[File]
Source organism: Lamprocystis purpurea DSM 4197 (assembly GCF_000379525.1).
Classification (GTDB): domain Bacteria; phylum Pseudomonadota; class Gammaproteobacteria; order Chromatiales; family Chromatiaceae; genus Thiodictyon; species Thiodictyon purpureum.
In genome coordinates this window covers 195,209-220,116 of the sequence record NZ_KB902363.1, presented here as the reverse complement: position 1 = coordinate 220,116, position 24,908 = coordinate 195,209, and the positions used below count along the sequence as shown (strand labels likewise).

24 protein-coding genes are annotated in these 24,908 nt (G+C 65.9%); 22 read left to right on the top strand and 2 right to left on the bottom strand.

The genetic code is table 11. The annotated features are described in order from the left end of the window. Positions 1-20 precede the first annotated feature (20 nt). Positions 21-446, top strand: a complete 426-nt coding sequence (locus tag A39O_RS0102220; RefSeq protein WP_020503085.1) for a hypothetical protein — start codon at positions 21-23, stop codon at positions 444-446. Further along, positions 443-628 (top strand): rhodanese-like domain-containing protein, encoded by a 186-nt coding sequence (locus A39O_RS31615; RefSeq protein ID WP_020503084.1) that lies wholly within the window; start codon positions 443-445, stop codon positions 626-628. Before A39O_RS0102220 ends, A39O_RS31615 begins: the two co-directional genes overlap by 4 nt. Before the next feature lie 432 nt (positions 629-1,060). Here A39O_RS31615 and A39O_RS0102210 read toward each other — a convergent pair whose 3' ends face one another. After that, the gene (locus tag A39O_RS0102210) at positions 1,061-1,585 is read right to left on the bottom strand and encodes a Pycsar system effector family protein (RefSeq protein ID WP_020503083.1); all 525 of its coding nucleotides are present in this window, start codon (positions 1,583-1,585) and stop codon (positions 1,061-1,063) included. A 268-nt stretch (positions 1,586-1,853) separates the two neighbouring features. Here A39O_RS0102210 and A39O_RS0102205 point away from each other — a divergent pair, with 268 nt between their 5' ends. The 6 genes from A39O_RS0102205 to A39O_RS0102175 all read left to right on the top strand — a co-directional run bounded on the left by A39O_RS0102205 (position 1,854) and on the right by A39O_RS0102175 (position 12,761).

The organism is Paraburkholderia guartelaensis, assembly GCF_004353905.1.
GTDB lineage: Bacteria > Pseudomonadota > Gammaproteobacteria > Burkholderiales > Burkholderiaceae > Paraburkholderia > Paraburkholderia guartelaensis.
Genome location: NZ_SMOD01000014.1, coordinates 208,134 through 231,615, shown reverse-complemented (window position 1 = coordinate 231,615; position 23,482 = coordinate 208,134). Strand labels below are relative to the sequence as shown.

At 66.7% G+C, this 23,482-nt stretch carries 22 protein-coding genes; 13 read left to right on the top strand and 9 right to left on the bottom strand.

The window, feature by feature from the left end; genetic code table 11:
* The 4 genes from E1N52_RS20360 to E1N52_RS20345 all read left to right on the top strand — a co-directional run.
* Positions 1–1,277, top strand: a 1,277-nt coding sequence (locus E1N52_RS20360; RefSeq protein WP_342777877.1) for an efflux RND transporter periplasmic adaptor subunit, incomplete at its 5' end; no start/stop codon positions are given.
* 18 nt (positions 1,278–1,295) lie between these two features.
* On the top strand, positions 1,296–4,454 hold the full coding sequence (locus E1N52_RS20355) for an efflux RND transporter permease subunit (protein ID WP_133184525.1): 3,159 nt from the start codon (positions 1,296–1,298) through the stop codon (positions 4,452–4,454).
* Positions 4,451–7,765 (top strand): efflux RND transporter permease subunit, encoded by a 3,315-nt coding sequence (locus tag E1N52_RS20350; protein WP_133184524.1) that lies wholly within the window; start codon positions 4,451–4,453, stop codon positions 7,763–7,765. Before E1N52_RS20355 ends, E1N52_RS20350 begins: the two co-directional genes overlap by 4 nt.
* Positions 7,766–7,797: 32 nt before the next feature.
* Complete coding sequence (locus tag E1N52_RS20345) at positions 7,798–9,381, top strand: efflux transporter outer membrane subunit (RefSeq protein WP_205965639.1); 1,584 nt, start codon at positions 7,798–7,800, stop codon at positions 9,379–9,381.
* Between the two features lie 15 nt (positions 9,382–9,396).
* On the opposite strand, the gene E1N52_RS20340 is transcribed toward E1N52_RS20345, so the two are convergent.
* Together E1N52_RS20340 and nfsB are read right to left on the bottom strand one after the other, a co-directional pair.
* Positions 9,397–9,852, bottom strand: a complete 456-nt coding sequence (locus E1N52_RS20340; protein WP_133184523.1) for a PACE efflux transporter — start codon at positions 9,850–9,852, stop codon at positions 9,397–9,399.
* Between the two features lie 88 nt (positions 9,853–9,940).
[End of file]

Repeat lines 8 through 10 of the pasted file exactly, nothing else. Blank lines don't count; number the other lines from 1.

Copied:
Genome location: NZ_SMOD01000014.1, coordinates 208,134 through 231,615, shown reverse-complemented (window position 1 = coordinate 231,615; position 23,482 = coordinate 208,134). Strand labels below are relative to the sequence as shown.

At 66.7% G+C, this 23,482-nt stretch carries 22 protein-coding genes; 13 read left to right on the top strand and 9 right to left on the bottom strand.

The window, feature by feature from the left end; genetic code table 11: